Theatre’s not alone in handling redundancies badly. But there’s something about the relationship that arts workers have with their jobs that makes it sting more. So often, arts organisations treat employees like prospective life partners when it’s hiring them, and one night stands when it’s firing them. You’re brought in with promises of fulfilment, growth, doing what you love, making sacrifices together. But when you’re let go, you find out via a chance social media post, or just ghosted, and they leave you with as little as they can get away with.

It hurts, I think, because something has been taken away from you – even if it’s not as obvious as a cold hand reaching into your backpack.

And to articulate that, I want to talk about ideas of ownership. If you work somewhere, I think that you own a tiny piece of it. Sometimes that little piece is spiritual (your care, your knowledge, your emotional investment) and sometimes it’s more literal (your financial entanglement in a business). But either way, you have a stake. If you work for more hours than you’re paid for, if you invest your free time and energies into making that place better than it would otherwise be, that stake gets bigger. Collective ownership isn’t just a socialist ideal; it’s a thing that already exists, that management can choose to acknowledge or not acknowledge. And if arts leaders make huge decisions about your future without consulting you in any way, without even telling you what they’re doing and why, then you’re having something taken away from you. 

Look at theatre’s workforce like a hard-headed businessman; it’s a seemingly limitless resource, so you pay as little as you can for it, use it freely, and view each portion of it as replaceable and expendable.

Look at theatre’s workforce like an ecologist, and things look different. Yes, the resource currently seems limitless. But where did it come from? What energy went into creating that resource? What’s the wider impact of misusing this resource? Will your actions now damage the environment you’re working in, and its sustainability in the future?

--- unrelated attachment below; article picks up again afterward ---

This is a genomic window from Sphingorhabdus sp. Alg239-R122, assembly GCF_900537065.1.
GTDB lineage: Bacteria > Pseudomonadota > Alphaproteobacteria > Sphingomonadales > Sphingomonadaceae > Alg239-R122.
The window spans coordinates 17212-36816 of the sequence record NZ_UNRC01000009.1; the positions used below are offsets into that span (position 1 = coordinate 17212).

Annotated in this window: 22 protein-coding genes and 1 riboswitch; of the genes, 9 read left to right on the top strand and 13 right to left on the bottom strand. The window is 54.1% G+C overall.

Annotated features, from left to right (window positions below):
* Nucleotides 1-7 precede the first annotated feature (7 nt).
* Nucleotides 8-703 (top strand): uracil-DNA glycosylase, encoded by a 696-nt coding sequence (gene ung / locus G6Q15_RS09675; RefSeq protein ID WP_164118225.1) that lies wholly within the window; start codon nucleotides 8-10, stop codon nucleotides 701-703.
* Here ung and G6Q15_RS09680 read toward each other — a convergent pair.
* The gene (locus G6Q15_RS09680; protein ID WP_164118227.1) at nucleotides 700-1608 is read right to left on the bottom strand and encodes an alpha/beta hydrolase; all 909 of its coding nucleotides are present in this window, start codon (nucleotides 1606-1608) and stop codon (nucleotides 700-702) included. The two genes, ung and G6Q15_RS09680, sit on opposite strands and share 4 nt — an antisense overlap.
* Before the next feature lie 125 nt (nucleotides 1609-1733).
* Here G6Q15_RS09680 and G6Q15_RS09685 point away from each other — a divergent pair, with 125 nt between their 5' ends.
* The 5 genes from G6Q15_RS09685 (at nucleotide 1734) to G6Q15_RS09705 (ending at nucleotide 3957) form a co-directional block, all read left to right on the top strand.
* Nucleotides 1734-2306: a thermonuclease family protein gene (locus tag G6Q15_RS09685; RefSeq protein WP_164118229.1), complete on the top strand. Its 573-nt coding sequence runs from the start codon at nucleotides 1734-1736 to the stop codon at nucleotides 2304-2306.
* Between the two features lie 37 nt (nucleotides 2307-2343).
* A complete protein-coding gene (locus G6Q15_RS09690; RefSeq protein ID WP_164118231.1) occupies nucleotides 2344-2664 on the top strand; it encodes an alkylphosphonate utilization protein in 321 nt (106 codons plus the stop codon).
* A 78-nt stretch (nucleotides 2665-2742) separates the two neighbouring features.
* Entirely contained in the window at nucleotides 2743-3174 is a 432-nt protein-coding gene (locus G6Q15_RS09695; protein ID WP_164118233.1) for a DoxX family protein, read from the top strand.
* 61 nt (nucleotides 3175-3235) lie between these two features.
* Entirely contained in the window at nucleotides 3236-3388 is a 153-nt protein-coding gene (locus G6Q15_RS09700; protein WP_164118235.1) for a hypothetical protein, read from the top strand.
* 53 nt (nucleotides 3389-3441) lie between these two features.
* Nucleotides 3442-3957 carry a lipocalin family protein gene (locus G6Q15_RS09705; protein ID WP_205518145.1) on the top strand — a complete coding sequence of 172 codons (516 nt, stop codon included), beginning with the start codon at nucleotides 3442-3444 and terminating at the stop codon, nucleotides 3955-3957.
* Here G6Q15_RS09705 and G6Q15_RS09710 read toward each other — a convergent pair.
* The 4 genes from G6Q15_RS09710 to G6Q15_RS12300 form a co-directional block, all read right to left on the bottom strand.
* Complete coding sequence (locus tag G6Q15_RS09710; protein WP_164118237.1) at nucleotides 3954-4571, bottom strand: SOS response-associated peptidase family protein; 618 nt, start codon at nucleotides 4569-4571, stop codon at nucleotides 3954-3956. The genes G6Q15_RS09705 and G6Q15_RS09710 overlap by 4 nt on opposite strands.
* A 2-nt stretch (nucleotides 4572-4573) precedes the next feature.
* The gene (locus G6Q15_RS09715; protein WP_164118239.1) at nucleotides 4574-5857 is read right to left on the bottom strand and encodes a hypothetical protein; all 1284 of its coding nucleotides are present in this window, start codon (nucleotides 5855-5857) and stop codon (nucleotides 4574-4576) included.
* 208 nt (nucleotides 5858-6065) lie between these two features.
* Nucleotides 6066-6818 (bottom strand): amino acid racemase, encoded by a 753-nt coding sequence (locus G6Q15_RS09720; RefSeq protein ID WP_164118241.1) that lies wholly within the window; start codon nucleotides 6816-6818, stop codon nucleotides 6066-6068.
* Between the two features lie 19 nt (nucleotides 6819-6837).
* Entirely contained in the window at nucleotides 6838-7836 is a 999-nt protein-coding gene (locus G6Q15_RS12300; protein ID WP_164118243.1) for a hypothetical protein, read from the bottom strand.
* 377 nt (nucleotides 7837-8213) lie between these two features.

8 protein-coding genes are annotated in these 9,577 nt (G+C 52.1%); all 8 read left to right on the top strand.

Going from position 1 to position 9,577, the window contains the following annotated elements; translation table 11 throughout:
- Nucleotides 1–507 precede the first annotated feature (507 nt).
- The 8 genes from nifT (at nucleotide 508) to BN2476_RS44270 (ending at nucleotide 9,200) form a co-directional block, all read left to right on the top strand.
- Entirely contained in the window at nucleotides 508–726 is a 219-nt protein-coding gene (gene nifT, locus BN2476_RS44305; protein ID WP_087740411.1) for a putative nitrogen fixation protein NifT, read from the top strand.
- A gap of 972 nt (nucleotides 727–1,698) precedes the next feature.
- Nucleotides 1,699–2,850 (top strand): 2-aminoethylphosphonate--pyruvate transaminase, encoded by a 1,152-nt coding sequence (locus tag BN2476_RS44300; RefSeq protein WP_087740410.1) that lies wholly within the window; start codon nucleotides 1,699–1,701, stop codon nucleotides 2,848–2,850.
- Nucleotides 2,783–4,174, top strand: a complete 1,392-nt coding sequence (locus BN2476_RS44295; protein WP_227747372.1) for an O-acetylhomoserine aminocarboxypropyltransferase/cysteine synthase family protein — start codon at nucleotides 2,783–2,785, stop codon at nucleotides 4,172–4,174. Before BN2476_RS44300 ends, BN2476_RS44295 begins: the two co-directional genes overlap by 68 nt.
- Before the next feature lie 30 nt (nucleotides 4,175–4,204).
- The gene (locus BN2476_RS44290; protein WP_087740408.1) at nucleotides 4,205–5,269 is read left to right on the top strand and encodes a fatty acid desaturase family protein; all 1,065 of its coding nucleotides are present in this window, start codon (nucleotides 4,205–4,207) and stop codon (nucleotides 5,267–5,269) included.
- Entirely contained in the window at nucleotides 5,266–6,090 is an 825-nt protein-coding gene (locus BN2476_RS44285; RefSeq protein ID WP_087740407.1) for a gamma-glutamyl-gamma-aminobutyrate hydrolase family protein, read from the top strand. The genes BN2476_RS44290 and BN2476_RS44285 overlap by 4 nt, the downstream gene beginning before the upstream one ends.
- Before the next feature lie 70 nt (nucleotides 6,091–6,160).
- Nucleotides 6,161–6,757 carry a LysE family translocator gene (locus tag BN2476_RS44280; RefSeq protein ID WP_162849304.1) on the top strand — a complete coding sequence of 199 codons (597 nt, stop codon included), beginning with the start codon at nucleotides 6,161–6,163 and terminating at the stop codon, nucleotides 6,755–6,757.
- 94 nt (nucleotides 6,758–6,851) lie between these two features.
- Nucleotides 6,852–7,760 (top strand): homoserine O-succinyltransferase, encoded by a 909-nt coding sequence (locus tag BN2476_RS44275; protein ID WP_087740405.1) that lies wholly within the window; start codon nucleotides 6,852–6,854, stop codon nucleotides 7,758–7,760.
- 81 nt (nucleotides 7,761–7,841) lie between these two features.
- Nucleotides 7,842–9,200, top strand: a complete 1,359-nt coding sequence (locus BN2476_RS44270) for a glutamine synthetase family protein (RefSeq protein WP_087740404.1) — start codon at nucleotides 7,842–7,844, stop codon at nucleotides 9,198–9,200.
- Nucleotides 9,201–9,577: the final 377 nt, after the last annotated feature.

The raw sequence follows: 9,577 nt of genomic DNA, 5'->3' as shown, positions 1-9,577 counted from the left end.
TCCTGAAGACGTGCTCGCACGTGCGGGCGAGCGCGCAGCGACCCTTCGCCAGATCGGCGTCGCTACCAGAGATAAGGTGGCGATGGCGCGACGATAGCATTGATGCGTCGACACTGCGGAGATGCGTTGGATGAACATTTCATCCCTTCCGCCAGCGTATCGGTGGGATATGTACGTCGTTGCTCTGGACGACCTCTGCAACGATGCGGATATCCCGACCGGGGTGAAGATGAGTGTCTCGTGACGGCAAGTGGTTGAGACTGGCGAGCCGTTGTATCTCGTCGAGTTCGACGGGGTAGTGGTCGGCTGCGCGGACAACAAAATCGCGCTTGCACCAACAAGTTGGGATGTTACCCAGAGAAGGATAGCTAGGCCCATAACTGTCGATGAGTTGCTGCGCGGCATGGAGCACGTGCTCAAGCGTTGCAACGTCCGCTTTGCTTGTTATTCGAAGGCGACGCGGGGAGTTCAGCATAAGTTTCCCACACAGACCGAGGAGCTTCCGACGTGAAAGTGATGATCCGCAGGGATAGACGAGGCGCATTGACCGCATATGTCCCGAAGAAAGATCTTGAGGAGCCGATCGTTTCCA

It’s a destructive waste when the government undervalues theatre workers until they’re forced to leave the industry; one of time and money spent training, of accumulated knowledge and skills, of potential and creativity. And it’s also a waste when individual venues and arts leaders undervalue or fail to listen to their own workers. They’re cutting themselves off from a valuable resource of knowledge and ideas that’s desperately needed, as venues have to think more creatively than ever. And they’re also more likely to find themselves out of step with the public, as they try to navigate the endless succession of moral compromises they’ll need to make to survive the next few years. The Lowry seemed wrongfooted by the backlash that met its decision to convert into a temporary court; would that have happen if it had consulted its own staff and audiences?

Theatre’s ideals for itself often centre on the principle of ‘community’. Community means everyone having a stake, and everyone being valued, and everyone contributing something to the greater whole in return – the invisible, unquantifiable labour of care and communication.

Something that really isn’t ‘viable’ is a world where people only do things they’re paid for, or things that make ‘business sense’. Families would stop raising their children, the streets would fill with litter, gardens would go untended, and no one would make any art.  

In the tech world, feminist thinkers are increasingly talking about ‘The Maintainers’, and arguing for the value of the people who keep society’s systems running. Put simply, it’s much, much more expensive to come up with endless reinventing-the-wheel initiatives than it is to look after and adapt the ones we already have, and to dream up new ways to make them operate in new times. If theatre loses its workers, it loses an invaluable source of knowledge, creativity, time, and care – and that really will be bad business.


Alice Saville

Alice is editor of Exeunt, as well as working as a freelance arts journalist for publications including Time Out, Fest and Auditorium magazine. Follow her on Twitter @Raddington_B